The standard tooth care instructions that have been said time and time again by every dentist since the beginning of decent oral hygiene care are to brush your teeth twice a day, morning and evening, and floss at least once a day and as needed. If your oral hygiene habits are lacking, you may not only develop cavities, but also gum disease. But even though it is in the name, gum disease does not only affect your gums but can lead to tooth and bone loss in your mouth and there is significant evidence that it can lead to an incredible number of full body health concerns affecting the function of your organs, your heart, and even your brain. If you have been diagnosed with gum disease by your dentist, getting the proper treatment is important to stop the negative results of gum disease and possibly reverse the damage.
Signs of gum disease
Though gum disease can go unnoticed because it is not always painful, there are some visible signs to look for to determine if you have gum disease. If you notice a little blood in the sink when you spit or a pinkness to your toothbrush, this should be a red flag that you may have gum disease. Healthy gums are pink and fit tightly around the teeth. If your gums appear red, even purple, and swollen, you could have gum disease. Loose teeth that feel unstable from gum disease dissolving the bone in which the tooth roots are secured. Some people may think their teeth are getting longer but it is actually the gums receding, exposing the root of the tooth. The roots are not as strong as teeth and gentle brushing up and away from the root should be done carefully.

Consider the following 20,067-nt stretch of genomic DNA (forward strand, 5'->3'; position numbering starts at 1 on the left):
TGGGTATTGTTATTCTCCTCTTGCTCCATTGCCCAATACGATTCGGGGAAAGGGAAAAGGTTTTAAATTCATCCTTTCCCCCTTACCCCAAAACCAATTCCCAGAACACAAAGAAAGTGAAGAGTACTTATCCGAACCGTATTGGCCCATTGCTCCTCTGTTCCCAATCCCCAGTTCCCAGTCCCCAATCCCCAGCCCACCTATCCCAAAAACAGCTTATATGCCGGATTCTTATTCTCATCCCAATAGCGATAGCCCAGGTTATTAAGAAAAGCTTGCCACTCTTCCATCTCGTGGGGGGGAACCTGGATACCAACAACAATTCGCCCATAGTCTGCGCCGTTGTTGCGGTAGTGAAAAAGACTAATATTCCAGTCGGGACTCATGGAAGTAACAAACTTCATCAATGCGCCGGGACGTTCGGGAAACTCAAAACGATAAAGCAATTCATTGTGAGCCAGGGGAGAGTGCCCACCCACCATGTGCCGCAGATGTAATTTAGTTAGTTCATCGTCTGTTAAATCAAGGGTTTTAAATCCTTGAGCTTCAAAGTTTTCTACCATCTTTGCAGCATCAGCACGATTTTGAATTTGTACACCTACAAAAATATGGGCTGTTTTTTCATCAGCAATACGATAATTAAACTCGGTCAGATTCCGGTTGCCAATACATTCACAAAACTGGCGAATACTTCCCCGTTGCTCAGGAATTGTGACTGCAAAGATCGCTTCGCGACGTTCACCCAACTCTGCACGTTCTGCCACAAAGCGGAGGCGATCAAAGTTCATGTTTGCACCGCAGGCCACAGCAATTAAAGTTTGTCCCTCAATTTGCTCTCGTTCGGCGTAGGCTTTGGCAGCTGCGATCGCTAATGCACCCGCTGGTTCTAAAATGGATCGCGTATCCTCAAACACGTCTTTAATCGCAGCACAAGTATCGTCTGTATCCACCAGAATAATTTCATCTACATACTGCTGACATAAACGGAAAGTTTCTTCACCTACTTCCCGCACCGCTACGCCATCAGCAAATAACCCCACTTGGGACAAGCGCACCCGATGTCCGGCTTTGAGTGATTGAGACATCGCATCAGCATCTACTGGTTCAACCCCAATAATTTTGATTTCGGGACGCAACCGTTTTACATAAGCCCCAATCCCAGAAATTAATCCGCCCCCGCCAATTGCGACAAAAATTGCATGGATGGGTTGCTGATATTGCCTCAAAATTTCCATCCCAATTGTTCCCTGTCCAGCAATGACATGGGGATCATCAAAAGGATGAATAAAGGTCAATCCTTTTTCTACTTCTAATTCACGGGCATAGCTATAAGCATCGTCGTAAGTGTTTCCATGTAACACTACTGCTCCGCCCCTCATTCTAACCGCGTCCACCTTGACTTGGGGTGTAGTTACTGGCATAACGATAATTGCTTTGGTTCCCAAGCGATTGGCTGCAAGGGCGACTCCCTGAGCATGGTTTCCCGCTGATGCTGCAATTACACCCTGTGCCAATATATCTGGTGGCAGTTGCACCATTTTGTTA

Differences between gingivitis and periodontitis
When bacteria that thrives in the sticky substance known as plaque that builds up in unbrushed areas on your teeth, develops into gum disease, it is first identified as gingivitis. This type of gum disease can be treated and your oral health restored if caught early. If gingivitis is left unaddressed, it can develop in a much more serious condition called periodontitis.
Periodontal disease can lead to many other diseases and disorders. When bacteria remains in inflamed gums, it can get into the bloodstream, contributing to clogged arteries that can lead to many different kinds of negative health conditions, including:
- Cardiovascular disease
- Respiratory diseases
If you suspect you have gum disease or are in general need of an annual cleaning in Johnson County, IA, give Coral West Dental a call to set an appointment to begin treating your gum disease today!